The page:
VANCOUVER EASTSIDE MISSING WOMEN
B.C. to spend $20M on case of missing women: Costs doubling
VANCOUVER - The British Columbia government is expecting to spend $20-million this year on the police probe into the fate of more than 50 women who have vanished from the city's Downtown Eastside, doubling the latest tally of costs in the case.
Richard Coleman, the B.C. Solicitor-General, last month said it would cost just half that. Yesterday, he blamed the new costs on the expansion of the investigation to include other property owned by prime suspect Robert Pickton, whose Port Coquitlam pig farm had been the focus of the probe.
''More than anything else, once we incorporated the other property into the investigation, it doubled what we will require'' in terms of cost.
Mr. Coleman said the province is in talks with Ottawa for the federal government to cover 30% of the cost of the investigation.
''The indications we have had are that there will not be a problem with cost-sharing,'' he said.
The massive Air-India investigation -- considered one of the most elaborate in Canadian history -- cost between $30-million and $50-million over about 15 years, according to some estimates. Three B.C. men linked to Sikh extremism are facing charges in the 1985 bombing of an Air-India Boeing 747 that killed 329 passengers and crew.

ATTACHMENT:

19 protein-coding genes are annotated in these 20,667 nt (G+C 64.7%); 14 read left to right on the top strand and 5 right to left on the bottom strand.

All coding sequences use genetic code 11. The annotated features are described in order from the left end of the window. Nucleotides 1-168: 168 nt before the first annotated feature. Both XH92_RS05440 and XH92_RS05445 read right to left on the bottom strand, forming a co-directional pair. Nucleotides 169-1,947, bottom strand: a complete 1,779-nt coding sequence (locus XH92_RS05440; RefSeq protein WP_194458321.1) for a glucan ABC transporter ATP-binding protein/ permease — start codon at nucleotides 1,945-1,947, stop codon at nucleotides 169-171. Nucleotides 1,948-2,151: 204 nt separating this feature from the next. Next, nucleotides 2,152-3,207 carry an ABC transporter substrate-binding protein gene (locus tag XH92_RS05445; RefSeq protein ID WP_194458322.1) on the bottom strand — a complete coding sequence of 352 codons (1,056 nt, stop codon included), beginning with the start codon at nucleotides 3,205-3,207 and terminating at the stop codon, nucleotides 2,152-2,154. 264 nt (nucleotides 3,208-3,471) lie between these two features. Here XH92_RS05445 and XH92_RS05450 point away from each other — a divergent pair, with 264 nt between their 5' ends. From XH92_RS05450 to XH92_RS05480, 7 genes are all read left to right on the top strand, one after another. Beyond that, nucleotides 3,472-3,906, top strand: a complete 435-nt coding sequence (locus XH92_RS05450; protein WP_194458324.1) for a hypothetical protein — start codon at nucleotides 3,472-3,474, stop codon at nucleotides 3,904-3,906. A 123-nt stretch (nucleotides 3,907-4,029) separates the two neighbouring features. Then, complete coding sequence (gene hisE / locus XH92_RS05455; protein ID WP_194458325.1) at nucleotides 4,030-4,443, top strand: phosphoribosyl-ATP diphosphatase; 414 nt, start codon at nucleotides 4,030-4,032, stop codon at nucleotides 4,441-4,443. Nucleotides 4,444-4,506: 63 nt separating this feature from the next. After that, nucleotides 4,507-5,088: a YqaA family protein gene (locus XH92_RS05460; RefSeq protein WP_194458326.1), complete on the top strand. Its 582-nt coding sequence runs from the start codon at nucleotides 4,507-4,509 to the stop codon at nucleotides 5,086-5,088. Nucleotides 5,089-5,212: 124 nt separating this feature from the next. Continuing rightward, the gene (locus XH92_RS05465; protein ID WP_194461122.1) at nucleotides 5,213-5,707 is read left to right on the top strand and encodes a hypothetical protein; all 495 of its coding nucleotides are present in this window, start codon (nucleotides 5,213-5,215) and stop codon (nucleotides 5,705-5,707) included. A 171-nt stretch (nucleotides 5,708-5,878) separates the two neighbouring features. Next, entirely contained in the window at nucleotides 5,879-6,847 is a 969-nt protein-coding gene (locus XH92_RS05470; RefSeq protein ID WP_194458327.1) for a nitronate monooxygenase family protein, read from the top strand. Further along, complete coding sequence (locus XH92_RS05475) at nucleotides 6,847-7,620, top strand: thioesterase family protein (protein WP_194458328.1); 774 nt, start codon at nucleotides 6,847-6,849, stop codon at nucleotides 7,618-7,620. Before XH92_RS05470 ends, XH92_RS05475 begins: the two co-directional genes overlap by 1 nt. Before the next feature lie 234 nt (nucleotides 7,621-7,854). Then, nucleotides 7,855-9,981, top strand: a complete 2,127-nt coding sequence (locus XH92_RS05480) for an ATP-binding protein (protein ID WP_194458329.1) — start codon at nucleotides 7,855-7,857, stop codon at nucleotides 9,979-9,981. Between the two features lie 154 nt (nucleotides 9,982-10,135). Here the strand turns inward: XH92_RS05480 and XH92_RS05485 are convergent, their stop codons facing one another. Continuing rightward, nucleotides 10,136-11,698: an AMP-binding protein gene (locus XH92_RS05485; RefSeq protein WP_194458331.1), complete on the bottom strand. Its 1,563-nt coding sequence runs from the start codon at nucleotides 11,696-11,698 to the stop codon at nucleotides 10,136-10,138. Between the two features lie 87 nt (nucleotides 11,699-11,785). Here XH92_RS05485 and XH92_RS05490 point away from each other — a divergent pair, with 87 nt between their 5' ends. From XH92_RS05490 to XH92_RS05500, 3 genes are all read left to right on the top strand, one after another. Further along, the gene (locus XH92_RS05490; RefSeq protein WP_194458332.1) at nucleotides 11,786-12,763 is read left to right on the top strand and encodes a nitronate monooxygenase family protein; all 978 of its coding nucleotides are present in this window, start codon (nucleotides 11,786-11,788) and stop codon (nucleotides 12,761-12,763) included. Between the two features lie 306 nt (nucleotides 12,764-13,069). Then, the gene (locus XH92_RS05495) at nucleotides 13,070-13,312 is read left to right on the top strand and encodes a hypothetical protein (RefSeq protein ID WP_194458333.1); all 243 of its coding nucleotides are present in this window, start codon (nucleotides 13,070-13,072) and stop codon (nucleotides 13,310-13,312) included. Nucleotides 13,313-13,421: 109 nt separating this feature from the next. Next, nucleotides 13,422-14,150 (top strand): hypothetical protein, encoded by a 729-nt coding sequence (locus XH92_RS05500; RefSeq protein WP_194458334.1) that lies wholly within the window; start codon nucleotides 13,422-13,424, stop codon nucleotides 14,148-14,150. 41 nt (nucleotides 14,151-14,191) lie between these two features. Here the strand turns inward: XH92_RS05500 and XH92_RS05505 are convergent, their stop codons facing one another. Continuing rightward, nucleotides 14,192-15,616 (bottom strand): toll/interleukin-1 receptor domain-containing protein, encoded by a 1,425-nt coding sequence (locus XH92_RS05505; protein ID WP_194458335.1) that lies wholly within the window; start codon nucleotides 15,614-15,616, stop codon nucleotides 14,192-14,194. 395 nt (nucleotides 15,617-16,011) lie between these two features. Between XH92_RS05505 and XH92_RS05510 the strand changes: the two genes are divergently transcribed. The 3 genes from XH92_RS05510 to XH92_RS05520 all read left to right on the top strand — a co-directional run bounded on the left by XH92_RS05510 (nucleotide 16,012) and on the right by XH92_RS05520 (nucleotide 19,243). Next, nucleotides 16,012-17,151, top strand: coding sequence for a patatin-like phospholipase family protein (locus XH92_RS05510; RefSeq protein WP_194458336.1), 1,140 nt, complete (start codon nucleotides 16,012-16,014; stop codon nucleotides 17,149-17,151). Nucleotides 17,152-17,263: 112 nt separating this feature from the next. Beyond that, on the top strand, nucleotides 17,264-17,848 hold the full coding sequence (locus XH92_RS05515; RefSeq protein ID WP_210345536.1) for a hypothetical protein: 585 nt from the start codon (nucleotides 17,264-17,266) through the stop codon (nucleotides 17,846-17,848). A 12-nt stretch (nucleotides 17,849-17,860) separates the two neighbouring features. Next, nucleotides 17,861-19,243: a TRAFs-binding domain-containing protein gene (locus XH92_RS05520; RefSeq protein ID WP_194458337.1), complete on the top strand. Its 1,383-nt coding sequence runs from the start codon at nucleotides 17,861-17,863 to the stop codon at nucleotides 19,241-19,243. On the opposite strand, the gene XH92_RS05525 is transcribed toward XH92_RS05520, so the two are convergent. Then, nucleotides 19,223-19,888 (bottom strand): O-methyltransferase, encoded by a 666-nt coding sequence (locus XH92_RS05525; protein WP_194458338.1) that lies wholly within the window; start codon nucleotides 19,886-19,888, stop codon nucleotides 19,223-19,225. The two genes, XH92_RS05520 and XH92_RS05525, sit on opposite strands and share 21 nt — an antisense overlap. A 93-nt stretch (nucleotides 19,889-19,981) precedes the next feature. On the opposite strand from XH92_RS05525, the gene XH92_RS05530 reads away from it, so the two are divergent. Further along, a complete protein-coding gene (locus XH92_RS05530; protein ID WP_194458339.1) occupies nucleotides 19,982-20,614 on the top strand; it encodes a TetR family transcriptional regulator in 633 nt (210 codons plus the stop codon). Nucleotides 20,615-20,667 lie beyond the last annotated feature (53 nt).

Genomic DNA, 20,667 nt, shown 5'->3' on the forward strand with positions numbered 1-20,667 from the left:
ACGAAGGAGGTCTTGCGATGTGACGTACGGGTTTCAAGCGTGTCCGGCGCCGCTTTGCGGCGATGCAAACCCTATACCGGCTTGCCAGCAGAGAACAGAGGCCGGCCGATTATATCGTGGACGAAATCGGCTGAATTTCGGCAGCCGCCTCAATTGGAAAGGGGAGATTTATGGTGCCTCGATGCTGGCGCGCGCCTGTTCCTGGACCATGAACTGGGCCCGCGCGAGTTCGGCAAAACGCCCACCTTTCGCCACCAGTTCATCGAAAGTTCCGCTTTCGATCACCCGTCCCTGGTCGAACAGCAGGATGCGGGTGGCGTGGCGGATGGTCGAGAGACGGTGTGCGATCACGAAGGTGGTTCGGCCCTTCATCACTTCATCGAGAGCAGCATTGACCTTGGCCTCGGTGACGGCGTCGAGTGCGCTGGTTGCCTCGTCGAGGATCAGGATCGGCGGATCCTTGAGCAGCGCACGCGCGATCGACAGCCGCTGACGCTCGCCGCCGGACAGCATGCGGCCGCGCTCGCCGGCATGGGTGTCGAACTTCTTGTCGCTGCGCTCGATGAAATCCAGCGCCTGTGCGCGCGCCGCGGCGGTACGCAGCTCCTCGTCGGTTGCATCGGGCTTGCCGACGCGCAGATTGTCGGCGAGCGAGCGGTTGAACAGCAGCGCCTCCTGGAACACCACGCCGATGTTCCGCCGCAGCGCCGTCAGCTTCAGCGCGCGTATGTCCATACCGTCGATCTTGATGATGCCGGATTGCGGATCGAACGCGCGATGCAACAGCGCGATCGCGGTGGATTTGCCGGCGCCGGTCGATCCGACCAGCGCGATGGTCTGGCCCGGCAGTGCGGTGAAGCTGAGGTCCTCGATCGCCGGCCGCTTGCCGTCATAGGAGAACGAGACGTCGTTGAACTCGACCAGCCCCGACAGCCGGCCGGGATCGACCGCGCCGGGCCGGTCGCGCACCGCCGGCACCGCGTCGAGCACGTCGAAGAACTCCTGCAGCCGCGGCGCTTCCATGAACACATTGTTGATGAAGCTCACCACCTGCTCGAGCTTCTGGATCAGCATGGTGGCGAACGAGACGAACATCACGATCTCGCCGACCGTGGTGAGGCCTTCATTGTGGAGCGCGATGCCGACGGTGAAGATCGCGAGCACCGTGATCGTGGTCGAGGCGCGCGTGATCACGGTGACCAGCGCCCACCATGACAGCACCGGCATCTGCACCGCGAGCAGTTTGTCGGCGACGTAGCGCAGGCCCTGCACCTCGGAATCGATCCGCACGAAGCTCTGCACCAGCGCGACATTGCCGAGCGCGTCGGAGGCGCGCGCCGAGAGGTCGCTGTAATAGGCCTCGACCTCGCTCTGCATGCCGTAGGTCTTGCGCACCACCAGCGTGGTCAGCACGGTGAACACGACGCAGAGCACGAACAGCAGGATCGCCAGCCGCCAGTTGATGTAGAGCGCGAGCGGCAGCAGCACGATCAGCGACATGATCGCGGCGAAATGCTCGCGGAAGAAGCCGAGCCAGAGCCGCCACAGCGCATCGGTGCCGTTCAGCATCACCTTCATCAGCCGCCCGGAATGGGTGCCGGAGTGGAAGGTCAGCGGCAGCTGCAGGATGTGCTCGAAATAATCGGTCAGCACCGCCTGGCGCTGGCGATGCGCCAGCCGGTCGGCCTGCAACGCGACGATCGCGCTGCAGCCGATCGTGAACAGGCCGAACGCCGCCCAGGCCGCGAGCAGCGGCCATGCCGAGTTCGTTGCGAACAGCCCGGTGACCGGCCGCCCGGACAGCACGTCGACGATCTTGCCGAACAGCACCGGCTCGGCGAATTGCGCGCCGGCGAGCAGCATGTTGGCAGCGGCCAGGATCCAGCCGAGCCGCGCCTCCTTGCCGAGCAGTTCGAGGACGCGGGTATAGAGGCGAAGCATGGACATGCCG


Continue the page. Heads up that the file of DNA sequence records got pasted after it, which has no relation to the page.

At last count, police said there were 54 women who had vanished without a trace from the Downtown Eastside.
Investigators were musing about adding 14 women to the list. However, police have not held a briefing on the case recently. They do not answer questions about the investigation outside of those rare gatherings.
Mr. Pickton has been charged with murdering seven of the women, mostly drug addicts and prostitutes. Police sealed off Mr. Pickton's 4.5-hectare farm in early February and charged him later in the month with two counts of first-degree murder. Additional counts followed. Mr. Pickton, 52, is charged with killing two women who vanished in 1999 and five who disappeared last year. He faces a preliminary hearing in November.
The joint RCMP-Vancouver Police team handling the investigation has said that the charges were prompted by the discovery of human remains on the Pickton property, a messy mix of farm and junkyard located amidst the suburbs in Port Coquitlam.
DNA analysis has also been crucial to the case, police have said.
Mr. Pickton has not entered a plea in court. However, he has denied killing one of the women, in response to a civil suit launched by the family of one of them.
In an effort police have likened to the search for victims of terrorist attacks in the wreckage of the World Trade Center, dozens of bone experts and other technicians have pored over the Pickton property since June looking for human remains.
In a process driven by more than 50 students and specialists, soil is being gathered from the site with the for closer inspection.
Police have not released any information about the results of the search.
Updated: August 21, 2016